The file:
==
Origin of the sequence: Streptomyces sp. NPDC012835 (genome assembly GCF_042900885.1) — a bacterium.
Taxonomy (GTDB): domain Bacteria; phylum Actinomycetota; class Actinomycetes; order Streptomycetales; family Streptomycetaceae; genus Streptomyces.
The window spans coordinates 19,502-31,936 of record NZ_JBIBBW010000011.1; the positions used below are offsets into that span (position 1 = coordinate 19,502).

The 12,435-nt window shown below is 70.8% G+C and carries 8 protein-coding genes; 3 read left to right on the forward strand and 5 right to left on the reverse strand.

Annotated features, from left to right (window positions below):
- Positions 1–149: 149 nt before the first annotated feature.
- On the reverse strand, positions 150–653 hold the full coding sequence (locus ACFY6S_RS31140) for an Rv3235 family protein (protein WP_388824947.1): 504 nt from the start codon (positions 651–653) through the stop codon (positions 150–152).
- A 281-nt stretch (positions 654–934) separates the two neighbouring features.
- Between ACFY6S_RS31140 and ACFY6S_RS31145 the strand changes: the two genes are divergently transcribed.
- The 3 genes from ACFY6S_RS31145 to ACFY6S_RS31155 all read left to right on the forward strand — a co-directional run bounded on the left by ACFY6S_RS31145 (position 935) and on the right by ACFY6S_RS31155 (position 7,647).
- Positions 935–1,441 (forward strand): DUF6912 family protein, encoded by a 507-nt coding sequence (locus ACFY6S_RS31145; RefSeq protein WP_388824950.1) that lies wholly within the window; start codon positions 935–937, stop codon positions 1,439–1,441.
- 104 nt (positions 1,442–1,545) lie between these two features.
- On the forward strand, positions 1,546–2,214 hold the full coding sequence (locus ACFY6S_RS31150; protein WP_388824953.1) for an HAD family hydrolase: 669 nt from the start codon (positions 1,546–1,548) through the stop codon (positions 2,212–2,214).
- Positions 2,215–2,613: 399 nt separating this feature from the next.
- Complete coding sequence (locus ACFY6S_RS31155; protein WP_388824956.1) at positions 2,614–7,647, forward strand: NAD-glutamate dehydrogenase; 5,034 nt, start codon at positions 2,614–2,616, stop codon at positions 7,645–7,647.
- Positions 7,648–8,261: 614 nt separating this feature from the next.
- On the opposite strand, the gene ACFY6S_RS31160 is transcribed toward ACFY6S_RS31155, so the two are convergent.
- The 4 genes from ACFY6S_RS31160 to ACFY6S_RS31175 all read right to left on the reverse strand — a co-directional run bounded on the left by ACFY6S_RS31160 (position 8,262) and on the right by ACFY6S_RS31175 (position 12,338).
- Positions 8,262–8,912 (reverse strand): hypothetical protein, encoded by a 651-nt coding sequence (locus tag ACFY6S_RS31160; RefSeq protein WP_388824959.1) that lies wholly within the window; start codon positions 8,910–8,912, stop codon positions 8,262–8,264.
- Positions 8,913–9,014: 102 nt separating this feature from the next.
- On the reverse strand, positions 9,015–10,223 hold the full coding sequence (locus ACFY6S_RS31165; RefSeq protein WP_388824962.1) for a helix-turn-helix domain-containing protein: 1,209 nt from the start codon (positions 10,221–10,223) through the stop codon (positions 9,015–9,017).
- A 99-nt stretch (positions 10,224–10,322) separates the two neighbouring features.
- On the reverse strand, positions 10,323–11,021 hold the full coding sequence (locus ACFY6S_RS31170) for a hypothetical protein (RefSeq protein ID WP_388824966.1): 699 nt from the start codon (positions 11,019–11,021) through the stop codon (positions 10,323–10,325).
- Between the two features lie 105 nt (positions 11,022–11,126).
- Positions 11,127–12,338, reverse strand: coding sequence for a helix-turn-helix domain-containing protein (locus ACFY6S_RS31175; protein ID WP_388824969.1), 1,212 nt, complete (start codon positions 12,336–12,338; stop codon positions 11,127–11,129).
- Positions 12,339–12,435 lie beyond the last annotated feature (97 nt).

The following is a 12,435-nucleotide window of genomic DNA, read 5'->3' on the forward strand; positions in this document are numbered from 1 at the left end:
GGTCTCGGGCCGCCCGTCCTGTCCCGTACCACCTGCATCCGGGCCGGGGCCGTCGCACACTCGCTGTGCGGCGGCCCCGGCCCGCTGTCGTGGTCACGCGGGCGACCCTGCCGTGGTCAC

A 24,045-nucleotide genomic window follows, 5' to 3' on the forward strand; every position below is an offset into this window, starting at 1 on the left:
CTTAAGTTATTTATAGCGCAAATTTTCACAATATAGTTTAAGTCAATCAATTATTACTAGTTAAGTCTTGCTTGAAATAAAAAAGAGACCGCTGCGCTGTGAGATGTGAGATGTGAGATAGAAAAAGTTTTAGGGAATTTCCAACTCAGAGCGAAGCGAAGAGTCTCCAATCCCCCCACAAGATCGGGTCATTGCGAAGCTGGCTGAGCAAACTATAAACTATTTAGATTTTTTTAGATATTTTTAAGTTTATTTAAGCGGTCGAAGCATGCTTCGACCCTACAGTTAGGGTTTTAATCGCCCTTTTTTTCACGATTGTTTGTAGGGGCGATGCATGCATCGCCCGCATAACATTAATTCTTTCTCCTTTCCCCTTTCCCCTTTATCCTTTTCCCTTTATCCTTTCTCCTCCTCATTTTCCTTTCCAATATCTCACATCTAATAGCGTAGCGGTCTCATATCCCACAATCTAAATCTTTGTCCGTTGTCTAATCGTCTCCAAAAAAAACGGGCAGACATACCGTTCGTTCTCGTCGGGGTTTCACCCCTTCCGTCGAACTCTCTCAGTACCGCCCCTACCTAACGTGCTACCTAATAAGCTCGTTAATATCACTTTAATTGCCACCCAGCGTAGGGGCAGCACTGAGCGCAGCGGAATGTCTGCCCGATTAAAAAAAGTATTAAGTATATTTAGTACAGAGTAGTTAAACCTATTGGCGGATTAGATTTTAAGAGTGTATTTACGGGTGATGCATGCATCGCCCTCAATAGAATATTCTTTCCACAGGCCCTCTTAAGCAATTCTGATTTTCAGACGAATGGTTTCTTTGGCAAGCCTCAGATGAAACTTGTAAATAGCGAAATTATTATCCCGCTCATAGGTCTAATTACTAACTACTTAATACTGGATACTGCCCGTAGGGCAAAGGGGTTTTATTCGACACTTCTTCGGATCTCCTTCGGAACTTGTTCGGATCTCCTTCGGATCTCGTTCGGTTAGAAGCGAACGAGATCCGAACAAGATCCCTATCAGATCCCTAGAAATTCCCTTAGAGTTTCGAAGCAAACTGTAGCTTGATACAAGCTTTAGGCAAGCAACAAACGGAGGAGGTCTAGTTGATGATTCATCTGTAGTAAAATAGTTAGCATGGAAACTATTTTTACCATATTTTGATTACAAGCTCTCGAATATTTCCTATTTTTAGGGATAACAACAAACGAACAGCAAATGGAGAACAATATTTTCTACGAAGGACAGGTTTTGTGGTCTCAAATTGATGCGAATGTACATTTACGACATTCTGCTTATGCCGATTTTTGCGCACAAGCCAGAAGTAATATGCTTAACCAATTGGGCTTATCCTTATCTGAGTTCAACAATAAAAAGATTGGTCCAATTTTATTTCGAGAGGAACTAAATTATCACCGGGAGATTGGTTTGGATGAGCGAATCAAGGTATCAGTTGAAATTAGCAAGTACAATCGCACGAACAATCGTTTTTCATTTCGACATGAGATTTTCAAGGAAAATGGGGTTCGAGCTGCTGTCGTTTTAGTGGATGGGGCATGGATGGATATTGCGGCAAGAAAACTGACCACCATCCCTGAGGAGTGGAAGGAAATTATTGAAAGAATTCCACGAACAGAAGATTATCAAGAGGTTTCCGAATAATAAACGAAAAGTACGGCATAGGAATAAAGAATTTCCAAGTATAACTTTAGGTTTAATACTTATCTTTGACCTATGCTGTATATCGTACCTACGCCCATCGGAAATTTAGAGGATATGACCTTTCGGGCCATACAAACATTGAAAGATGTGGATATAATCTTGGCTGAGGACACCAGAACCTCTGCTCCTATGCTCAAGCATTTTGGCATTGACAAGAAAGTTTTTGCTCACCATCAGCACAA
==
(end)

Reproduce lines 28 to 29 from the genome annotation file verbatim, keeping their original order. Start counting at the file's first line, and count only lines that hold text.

GGTCTCGGGCCGCCCGTCCTGTCCCGTACCACCTGCATCCGGGCCGGGGCCGTCGCACACTCGCTGTGCGGCGGCCCCGGCCCGCTGTCGTGGTCACGCGGGCGACCCTGCCGTGGTCAC

A 24,045-nucleotide genomic window follows, 5' to 3' on the forward strand; every position below is an offset into this window, starting at 1 on the left: